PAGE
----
Page updated July 2023 by Dr Sheila Strover (Clinical Editor)
Anatomy of the collateral ligaments
The medial and lateral collateral ligaments differ in size, and in their relationship to neighbouring structures. The lateral collateral ligament is a pencil-like cord and stretches from the femur to the fibula. The medial collateral, in contrast, is flattened into a band with two layers - deep and superficial - the deep layer is attached to the medial meniscus, while the superficial layer attaches to the tibia, and these layers contribute to the joint capsule in this area. It contributes largely to stabilising the bent knee against against any force tending to force the joint open on the inner aspect (valgus force).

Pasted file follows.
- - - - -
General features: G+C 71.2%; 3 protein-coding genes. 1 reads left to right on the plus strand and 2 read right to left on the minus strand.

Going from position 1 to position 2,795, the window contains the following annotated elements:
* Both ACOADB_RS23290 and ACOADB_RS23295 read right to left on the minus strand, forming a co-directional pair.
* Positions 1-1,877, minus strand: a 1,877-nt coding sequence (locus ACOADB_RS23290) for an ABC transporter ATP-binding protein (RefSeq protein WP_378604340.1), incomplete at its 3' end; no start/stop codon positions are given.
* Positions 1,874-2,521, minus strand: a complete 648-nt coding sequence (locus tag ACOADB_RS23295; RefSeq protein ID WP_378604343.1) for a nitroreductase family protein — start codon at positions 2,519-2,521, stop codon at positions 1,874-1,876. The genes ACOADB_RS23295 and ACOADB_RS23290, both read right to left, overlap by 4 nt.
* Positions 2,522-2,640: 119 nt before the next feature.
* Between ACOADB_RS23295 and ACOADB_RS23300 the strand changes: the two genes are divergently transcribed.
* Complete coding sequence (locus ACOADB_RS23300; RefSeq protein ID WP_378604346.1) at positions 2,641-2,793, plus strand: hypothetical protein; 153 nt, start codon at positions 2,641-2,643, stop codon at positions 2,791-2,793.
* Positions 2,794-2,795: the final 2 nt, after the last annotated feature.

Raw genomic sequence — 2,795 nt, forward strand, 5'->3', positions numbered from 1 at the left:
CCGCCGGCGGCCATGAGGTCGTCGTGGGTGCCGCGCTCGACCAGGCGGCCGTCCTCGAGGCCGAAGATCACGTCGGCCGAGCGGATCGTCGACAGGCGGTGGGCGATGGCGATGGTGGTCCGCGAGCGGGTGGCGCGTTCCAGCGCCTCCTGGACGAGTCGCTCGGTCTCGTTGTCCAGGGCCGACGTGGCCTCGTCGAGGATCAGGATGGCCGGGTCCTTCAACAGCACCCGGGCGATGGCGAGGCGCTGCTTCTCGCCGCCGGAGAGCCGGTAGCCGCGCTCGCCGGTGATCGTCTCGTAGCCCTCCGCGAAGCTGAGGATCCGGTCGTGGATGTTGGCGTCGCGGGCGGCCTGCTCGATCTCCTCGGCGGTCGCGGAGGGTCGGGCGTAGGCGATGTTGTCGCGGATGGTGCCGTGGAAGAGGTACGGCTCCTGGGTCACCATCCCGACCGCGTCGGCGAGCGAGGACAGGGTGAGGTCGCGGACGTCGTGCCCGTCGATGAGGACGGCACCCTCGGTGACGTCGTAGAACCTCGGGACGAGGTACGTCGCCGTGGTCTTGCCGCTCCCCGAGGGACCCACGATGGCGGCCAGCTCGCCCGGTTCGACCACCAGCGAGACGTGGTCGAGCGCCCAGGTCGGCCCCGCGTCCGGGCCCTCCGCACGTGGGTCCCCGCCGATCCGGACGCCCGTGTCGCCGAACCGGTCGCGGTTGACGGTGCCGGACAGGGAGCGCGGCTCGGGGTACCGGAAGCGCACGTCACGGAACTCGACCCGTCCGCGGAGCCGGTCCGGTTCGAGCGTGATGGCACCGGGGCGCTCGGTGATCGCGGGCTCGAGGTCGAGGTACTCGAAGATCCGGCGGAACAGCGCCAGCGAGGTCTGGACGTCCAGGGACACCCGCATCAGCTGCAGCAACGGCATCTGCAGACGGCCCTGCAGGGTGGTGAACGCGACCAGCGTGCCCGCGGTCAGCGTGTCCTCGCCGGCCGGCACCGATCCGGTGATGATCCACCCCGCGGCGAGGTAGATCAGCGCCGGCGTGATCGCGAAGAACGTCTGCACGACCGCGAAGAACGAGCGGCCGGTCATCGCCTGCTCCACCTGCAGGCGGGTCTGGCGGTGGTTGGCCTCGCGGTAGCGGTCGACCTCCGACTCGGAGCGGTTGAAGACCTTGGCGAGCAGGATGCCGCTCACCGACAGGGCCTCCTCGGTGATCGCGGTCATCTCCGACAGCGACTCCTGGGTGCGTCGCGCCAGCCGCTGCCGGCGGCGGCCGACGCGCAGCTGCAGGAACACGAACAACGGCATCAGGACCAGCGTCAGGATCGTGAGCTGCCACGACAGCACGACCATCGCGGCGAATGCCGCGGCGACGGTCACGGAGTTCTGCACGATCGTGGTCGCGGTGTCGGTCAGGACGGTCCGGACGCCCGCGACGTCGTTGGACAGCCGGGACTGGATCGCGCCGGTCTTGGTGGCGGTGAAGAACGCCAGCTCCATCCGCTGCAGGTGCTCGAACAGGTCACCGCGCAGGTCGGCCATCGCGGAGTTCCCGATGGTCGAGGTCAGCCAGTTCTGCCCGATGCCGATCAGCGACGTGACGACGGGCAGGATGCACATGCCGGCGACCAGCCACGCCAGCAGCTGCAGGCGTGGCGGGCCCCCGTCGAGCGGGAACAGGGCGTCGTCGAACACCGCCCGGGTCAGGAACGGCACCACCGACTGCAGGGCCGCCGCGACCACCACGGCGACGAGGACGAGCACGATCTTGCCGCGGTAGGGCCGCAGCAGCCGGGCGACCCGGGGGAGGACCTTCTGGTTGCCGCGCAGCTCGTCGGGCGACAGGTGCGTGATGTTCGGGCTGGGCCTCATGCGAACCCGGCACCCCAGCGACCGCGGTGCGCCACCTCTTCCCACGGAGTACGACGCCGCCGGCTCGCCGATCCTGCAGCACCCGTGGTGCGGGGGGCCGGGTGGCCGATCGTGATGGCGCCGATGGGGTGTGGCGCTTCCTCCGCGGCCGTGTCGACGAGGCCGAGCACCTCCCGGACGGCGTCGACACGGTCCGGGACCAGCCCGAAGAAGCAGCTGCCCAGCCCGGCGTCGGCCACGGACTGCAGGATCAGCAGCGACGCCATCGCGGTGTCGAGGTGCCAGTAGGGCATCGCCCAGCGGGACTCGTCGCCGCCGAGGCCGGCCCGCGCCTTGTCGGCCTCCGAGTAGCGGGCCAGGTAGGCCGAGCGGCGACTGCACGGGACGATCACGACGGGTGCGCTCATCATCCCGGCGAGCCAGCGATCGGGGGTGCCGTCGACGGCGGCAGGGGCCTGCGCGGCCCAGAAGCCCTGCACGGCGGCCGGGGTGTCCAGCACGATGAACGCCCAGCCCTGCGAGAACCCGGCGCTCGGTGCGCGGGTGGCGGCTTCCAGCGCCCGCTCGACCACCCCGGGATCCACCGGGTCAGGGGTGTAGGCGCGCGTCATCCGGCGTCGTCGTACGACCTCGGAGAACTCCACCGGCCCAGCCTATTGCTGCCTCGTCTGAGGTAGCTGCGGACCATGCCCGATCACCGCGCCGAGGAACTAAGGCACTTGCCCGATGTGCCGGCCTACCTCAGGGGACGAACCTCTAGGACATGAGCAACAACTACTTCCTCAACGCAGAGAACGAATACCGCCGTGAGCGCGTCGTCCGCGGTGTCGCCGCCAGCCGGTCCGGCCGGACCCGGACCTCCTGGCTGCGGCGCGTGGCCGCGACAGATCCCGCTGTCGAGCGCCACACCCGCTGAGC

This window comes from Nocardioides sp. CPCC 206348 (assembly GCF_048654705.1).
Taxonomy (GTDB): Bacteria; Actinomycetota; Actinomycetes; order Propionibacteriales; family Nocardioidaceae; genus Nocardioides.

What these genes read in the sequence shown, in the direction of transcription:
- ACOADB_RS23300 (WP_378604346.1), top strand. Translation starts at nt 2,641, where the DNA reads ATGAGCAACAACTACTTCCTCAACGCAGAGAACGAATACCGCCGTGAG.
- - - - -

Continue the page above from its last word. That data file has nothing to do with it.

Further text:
What do the collateral ligaments do?
The collateral ligaments restrain the joint from forces that would open it up on the side, ie varus or valgus forces.
Collateral ligament injury and the posterolateral corner
Excessive force from one side may stretch and tear the collateral ligament on the other side of the joint, such as might occur in a poor tackle. If one looks at the back of the knee on the lateral side, the anatomy is complex. The lateral collateral, unlike the medial collateral, does not form part of the capsule. This is because the popliteus tendon passes under it and separates it from the capsule. At this point the capsule is open, and this area is weak and prone to injury. This is a real problem as these structures contribute considerably to what is called the 'postero-lateral corner' - a number of tricky structures stabilising the knee on the outer side towards the back and postero-lateral corner deficiency is a common cause of continued instability after ACL reconstruction.
Both sets of ligaments - collaterals and cruciates - are necessary to maintain full stability of the knee joint.
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